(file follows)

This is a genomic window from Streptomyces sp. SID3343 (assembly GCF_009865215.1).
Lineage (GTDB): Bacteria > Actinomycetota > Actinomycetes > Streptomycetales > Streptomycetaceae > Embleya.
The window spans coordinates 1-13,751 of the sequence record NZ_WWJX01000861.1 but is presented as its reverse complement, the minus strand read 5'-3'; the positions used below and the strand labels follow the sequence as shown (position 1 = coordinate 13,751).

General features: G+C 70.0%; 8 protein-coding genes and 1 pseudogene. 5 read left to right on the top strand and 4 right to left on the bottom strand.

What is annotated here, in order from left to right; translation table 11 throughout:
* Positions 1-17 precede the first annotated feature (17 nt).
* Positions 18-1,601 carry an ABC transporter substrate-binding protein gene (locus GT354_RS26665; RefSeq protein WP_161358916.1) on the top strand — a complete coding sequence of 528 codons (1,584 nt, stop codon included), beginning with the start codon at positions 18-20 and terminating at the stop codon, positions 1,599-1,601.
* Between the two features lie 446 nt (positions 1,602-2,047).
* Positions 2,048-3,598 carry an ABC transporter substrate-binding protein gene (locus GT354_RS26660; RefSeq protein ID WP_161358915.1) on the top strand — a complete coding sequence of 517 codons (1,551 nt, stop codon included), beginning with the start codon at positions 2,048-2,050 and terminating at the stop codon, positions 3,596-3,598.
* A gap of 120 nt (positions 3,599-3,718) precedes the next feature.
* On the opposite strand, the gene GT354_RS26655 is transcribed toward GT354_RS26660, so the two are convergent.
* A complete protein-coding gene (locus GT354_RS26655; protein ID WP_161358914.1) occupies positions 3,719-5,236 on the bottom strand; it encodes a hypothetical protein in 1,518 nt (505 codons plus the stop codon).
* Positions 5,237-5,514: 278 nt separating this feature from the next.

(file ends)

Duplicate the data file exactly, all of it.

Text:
This is a genomic window from Streptomyces sp. SID3343 (assembly GCF_009865215.1).
Lineage (GTDB): Bacteria > Actinomycetota > Actinomycetes > Streptomycetales > Streptomycetaceae > Embleya.
The window spans coordinates 1-13,751 of the sequence record NZ_WWJX01000861.1 but is presented as its reverse complement, the minus strand read 5'-3'; the positions used below and the strand labels follow the sequence as shown (position 1 = coordinate 13,751).

General features: G+C 70.0%; 8 protein-coding genes and 1 pseudogene. 5 read left to right on the top strand and 4 right to left on the bottom strand.

What is annotated here, in order from left to right; translation table 11 throughout:
* Positions 1-17 precede the first annotated feature (17 nt).
* Positions 18-1,601 carry an ABC transporter substrate-binding protein gene (locus GT354_RS26665; RefSeq protein WP_161358916.1) on the top strand — a complete coding sequence of 528 codons (1,584 nt, stop codon included), beginning with the start codon at positions 18-20 and terminating at the stop codon, positions 1,599-1,601.
* Between the two features lie 446 nt (positions 1,602-2,047).
* Positions 2,048-3,598 carry an ABC transporter substrate-binding protein gene (locus GT354_RS26660; RefSeq protein ID WP_161358915.1) on the top strand — a complete coding sequence of 517 codons (1,551 nt, stop codon included), beginning with the start codon at positions 2,048-2,050 and terminating at the stop codon, positions 3,596-3,598.
* A gap of 120 nt (positions 3,599-3,718) precedes the next feature.
* On the opposite strand, the gene GT354_RS26655 is transcribed toward GT354_RS26660, so the two are convergent.
* A complete protein-coding gene (locus GT354_RS26655; protein ID WP_161358914.1) occupies positions 3,719-5,236 on the bottom strand; it encodes a hypothetical protein in 1,518 nt (505 codons plus the stop codon).
* Positions 5,237-5,514: 278 nt separating this feature from the next.